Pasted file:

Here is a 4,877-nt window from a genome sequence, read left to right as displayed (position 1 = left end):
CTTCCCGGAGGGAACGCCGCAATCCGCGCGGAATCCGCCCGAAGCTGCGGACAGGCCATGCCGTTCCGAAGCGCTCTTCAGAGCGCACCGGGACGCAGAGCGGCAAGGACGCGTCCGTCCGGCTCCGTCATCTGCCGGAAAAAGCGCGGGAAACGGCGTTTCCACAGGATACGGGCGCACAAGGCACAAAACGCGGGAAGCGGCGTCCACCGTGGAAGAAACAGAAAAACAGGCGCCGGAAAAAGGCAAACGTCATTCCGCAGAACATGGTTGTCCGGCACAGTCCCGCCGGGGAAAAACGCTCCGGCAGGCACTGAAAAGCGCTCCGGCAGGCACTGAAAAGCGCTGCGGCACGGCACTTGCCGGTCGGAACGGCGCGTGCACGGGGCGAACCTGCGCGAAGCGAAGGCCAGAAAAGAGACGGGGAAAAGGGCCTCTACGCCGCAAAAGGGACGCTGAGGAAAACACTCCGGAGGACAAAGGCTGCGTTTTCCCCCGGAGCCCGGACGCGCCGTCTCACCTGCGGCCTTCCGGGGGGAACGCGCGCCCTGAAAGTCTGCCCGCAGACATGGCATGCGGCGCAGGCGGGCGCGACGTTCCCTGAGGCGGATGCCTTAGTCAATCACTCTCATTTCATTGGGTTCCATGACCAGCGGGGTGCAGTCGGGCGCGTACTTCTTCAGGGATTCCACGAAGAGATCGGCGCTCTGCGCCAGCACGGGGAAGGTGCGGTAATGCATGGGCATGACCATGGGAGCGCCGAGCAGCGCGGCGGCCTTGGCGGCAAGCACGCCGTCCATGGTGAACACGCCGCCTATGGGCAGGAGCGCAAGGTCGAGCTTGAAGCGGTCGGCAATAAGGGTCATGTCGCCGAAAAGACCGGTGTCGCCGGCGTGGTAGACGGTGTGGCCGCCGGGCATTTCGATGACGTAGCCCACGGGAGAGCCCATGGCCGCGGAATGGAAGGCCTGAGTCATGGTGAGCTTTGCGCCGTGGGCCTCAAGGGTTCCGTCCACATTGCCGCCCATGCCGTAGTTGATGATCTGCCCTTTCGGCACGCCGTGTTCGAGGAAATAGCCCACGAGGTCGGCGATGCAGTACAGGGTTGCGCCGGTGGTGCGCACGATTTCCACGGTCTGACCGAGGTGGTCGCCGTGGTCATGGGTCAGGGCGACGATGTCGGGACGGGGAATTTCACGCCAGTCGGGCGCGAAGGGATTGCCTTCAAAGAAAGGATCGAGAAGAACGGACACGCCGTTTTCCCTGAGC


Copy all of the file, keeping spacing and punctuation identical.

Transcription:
Here is a 4,877-nt window from a genome sequence, read left to right as displayed (position 1 = left end):
CTTCCCGGAGGGAACGCCGCAATCCGCGCGGAATCCGCCCGAAGCTGCGGACAGGCCATGCCGTTCCGAAGCGCTCTTCAGAGCGCACCGGGACGCAGAGCGGCAAGGACGCGTCCGTCCGGCTCCGTCATCTGCCGGAAAAAGCGCGGGAAACGGCGTTTCCACAGGATACGGGCGCACAAGGCACAAAACGCGGGAAGCGGCGTCCACCGTGGAAGAAACAGAAAAACAGGCGCCGGAAAAAGGCAAACGTCATTCCGCAGAACATGGTTGTCCGGCACAGTCCCGCCGGGGAAAAACGCTCCGGCAGGCACTGAAAAGCGCTCCGGCAGGCACTGAAAAGCGCTGCGGCACGGCACTTGCCGGTCGGAACGGCGCGTGCACGGGGCGAACCTGCGCGAAGCGAAGGCCAGAAAAGAGACGGGGAAAAGGGCCTCTACGCCGCAAAAGGGACGCTGAGGAAAACACTCCGGAGGACAAAGGCTGCGTTTTCCCCCGGAGCCCGGACGCGCCGTCTCACCTGCGGCCTTCCGGGGGGAACGCGCGCCCTGAAAGTCTGCCCGCAGACATGGCATGCGGCGCAGGCGGGCGCGACGTTCCCTGAGGCGGATGCCTTAGTCAATCACTCTCATTTCATTGGGTTCCATGACCAGCGGGGTGCAGTCGGGCGCGTACTTCTTCAGGGATTCCACGAAGAGATCGGCGCTCTGCGCCAGCACGGGGAAGGTGCGGTAATGCATGGGCATGACCATGGGAGCGCCGAGCAGCGCGGCGGCCTTGGCGGCAAGCACGCCGTCCATGGTGAACACGCCGCCTATGGGCAGGAGCGCAAGGTCGAGCTTGAAGCGGTCGGCAATAAGGGTCATGTCGCCGAAAAGACCGGTGTCGCCGGCGTGGTAGACGGTGTGGCCGCCGGGCATTTCGATGACGTAGCCCACGGGAGAGCCCATGGCCGCGGAATGGAAGGCCTGAGTCATGGTGAGCTTTGCGCCGTGGGCCTCAAGGGTTCCGTCCACATTGCCGCCCATGCCGTAGTTGATGATCTGCCCTTTCGGCACGCCGTGTTCGAGGAAATAGCCCACGAGGTCGGCGATGCAGTACAGGGTTGCGCCGGTGGTGCGCACGATTTCCACGGTCTGACCGAGGTGGTCGCCGTGGTCATGGGTCAGGGCGACGATGTCGGGACGGGGAATTTCACGCCAGTCGGGCGCGAAGGGATTGCCTTCAAAGAAAGGATCGAGAAGAACGGACACGCCGTTTTCCCTGAGC